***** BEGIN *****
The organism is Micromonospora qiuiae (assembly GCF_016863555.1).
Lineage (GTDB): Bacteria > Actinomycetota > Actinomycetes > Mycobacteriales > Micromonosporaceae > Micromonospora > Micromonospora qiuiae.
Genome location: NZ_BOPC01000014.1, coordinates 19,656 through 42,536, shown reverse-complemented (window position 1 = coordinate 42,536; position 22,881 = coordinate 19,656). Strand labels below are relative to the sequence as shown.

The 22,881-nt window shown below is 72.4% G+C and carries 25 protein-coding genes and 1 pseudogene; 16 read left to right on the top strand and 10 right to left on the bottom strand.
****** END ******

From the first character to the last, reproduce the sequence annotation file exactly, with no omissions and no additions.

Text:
The organism is Micromonospora qiuiae (assembly GCF_016863555.1).
Lineage (GTDB): Bacteria > Actinomycetota > Actinomycetes > Mycobacteriales > Micromonosporaceae > Micromonospora > Micromonospora qiuiae.
Genome location: NZ_BOPC01000014.1, coordinates 19,656 through 42,536, shown reverse-complemented (window position 1 = coordinate 42,536; position 22,881 = coordinate 19,656). Strand labels below are relative to the sequence as shown.

The 22,881-nt window shown below is 72.4% G+C and carries 25 protein-coding genes and 1 pseudogene; 16 read left to right on the top strand and 10 right to left on the bottom strand.